• Use a bucket to collect water while waiting for the shower to get hot.
  • Insulate hot water pipes. This avoids wasting water while waiting for hot water to flow through and saves energy.
  • Consider an instantaneous water heater if your existing water heater is located some distance to the bathroom

Saving water in the bath

  • Only fill the tub with as much water as needed. Use less for kids and pets.
  • Check the temperature as you fill. Adding extra water to get the correct temperature after the bath is already filled is wasteful.
  • Use the water after having a bath for your garden, or use it to wash your car. Check that soaps and detergents in the water will not harm garden plants.

Saving water using the toilet

  • Replace your old toilet with a low flow 6 litre per flush (lpf) model, a high efficiency 4.8 lpf model, or a dual 3/6 lpf model. Older toilet models can use 13 to 26 litres of water per flush. A family of four people can save up to 80,000 litres of water a year with a 6L toilet, and even more with a high efficiency model. That is a 20% reduction in household consumption.
  • Replace your old toilet with a dry toilet which does not use any water for flushing.
  • Replace your old toilet with a composting toilet which recycles faeces.
  • Replace your old toilet with a toilet which uses rainwater.
  • If you are unable to replace your water guzzling toilet, retrofit your toilet with toilet displacement devices.
  • If you cannot afford a new toilet, you can purchase small gadgets to decrease the volume used with each flush of an older style toilet.
  • Reduce the number of times you flush your toilet with multiple uses before flushing. Unnecessary flushing of the toilet can waste up to 1,000 litres of water per year.
  • Do not place plastic bottles or bricks in a toilet tank. This can interrupt the flushing mechanisms or flow of the water in the toilet, and can cause leaking.
  • Do not use the toilet as a garbage can. Tissues and other items are often flushed away instead of going into appropriate disposal containers.

For further information on water saving toilets, check also the toilet system chapter.

Saving water using the basin

  • A running tap uses about 16 litres of water per minute.
  • Turn the tap off when brushing your teeth. Wet your brush and use a glass for rinsing.
  • Do not rinse your razor under a running tap. Filling the basin with a little warm water is as effective and less wasteful.
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Kitchen
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(Adapted from CRD 2010; SAVE WATER ALLIANCE 2005; University of Maryland)

The kitchen is another major consumer of water in the home, using around 10% of total household water consumption for cooking, cleaning, washing or drinking. A running kitchen tap can use around nine litres of water a minute. Most of the water ends up down the drain but with a little modification to traditional kitchen processes you can save hundreds of litres of water a year. The dishwasher is the highest consumer of water in the kitchen.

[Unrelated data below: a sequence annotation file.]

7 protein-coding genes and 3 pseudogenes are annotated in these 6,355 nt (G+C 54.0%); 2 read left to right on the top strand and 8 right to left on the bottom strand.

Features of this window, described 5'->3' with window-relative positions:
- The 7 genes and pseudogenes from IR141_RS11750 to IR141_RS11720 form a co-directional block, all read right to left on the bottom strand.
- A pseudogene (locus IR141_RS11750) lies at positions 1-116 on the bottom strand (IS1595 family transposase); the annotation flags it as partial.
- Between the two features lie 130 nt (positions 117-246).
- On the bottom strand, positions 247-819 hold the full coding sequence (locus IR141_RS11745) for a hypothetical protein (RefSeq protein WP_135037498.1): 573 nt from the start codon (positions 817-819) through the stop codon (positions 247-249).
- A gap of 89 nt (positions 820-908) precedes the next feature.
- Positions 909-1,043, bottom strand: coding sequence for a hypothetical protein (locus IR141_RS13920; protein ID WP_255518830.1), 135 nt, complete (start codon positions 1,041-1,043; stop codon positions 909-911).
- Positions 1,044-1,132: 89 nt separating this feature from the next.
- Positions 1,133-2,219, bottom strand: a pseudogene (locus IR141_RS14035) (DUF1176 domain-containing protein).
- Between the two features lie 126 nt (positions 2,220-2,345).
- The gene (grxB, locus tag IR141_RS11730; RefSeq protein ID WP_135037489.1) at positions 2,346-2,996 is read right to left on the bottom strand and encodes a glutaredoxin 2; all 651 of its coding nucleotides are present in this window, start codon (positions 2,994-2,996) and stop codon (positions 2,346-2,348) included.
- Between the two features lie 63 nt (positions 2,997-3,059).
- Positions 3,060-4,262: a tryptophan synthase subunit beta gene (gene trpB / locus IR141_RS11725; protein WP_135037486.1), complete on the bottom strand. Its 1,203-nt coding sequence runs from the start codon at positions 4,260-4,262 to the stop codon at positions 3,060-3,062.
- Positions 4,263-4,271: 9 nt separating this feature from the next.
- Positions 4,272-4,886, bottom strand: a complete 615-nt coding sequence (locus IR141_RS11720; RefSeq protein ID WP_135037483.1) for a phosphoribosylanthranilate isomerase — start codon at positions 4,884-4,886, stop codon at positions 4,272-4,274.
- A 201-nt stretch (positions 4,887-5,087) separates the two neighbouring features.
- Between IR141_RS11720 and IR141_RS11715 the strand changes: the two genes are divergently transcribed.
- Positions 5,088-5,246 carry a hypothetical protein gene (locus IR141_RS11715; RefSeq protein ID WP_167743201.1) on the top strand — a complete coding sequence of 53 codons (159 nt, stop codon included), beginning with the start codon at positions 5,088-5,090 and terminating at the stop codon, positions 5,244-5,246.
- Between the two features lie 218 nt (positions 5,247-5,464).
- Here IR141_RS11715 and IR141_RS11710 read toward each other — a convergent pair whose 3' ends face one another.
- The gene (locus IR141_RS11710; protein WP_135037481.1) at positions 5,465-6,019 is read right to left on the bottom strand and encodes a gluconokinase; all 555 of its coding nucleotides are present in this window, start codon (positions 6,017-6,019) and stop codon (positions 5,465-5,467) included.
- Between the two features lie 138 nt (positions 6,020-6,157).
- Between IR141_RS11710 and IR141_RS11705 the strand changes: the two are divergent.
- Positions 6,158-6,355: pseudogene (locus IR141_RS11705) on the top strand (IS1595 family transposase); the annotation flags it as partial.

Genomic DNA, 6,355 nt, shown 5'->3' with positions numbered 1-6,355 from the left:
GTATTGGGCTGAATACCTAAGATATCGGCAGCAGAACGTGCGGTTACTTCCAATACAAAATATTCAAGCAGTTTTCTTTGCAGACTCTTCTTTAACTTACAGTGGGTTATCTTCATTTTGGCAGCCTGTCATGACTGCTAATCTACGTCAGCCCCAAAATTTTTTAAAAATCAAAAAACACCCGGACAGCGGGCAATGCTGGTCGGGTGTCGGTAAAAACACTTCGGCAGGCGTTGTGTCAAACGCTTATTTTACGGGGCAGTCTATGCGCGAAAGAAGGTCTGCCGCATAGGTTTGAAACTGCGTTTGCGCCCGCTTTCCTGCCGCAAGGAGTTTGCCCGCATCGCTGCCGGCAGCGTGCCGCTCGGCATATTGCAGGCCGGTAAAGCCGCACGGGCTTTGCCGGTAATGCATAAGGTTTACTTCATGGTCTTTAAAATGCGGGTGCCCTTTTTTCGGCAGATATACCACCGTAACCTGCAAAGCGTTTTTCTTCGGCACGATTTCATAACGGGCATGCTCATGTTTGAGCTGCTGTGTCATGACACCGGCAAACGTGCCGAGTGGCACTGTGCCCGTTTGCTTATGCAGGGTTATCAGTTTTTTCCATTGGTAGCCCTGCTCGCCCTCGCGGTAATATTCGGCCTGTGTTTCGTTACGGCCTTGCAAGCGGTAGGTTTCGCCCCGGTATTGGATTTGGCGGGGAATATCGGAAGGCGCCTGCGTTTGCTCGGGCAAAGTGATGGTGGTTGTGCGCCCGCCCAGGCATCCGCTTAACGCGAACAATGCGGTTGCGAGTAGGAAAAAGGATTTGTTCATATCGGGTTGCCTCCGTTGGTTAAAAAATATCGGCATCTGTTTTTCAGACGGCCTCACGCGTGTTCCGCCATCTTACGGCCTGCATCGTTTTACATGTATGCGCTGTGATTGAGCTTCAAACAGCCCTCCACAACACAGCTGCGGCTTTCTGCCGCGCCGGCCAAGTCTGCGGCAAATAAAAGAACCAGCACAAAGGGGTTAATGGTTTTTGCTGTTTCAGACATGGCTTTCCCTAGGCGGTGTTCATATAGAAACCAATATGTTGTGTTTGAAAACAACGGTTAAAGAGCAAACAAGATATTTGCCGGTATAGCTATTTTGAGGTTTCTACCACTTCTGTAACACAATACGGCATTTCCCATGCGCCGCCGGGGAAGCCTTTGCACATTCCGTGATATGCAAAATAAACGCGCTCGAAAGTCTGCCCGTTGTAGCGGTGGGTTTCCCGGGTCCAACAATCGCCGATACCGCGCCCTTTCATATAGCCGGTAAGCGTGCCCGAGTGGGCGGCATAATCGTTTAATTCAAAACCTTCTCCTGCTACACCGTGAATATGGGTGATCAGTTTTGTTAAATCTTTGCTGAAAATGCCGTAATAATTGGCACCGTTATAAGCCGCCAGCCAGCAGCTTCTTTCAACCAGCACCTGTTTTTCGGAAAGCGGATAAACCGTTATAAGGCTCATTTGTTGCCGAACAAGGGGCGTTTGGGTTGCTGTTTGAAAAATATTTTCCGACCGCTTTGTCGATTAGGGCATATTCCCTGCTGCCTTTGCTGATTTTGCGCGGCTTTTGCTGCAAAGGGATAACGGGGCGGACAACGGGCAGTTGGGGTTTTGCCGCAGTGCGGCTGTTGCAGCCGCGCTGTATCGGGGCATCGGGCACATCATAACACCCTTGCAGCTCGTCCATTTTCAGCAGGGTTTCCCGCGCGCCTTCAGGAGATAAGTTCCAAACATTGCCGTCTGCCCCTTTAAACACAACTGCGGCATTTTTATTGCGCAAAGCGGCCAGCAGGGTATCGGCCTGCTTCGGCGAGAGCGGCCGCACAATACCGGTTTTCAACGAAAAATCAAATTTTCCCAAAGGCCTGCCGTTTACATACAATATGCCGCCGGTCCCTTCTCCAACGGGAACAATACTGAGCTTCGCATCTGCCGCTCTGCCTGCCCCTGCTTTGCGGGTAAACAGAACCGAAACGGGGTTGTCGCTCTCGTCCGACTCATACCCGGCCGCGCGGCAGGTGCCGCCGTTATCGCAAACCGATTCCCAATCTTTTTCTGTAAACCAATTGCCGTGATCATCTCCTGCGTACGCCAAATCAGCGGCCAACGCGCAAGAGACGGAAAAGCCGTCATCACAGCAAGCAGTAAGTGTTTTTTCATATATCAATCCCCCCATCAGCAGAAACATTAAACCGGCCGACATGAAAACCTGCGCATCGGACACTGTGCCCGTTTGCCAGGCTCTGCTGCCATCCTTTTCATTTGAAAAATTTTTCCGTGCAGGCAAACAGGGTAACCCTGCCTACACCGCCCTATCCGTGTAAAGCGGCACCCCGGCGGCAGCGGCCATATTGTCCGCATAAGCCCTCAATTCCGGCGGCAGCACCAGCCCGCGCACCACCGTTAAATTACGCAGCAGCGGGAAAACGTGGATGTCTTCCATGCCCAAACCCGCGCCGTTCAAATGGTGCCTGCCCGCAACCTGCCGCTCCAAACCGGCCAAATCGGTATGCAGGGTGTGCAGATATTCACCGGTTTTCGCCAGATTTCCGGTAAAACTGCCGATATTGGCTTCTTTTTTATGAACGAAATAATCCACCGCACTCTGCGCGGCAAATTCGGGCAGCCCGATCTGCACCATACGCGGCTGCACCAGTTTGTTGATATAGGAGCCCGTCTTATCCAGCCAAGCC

Saving water by washing dishes

  • Only use the dishwasher when you have a full load
  • Use the rinse-hold setting on the dishwasher, if it has one, rather than rinsing dishes under the tap.
  • When washing dishes by hand, do not rinse them under a running tap. If you have two sinks, fill the second one with rinsing water. If you have only one sink, stacks washed dishes in a dish rack and rinse them with a pan of hot water.
  • Use washing up liquid sparingly as this will reduce the amount of rinsing required when washing dishes by hand.
  • When washing dishes by hand, do not wash or rinse with running water. Use tubs or plug the sink.
  • Capture excess water in a container while running the tap. This water can be used for your plants or pets.
  • Dishwashers use large volumes of water, about 60 litres of water per load. Operate automatic dishwashers at full capacity and/or set the water level for the size of your load.
  • If you are considering the purchase of a new dishwasher, look for one that is water and energy efficient.

Other Kitchen Tips

  • Compost kitchen wastes (organic matter) instead of using a sink garbage disposal system. Sink garbage disposal systems consume hundreds of litres of water each week to send matter down the drain, and increases the load for the water treatment facilities.
  • Catch running water whilst waiting for it to warm up. Use it to water plants, rinse dishes or wash fruit and vegetables.
  • Insulate hot water pipes. This avoids wasting water while waiting for hot water to flow through and saves energy.
  • Avoid keeping water running when washing fruits and vegetables. Washing them in a bowl conserves water.
  • Thaw frozen fruits and meats in the refrigerator or microwave rather than in running water.
  • Keep a covered bottle of water in the refrigerator to avoid running water at the faucet to get it cold for drinking.
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Laundry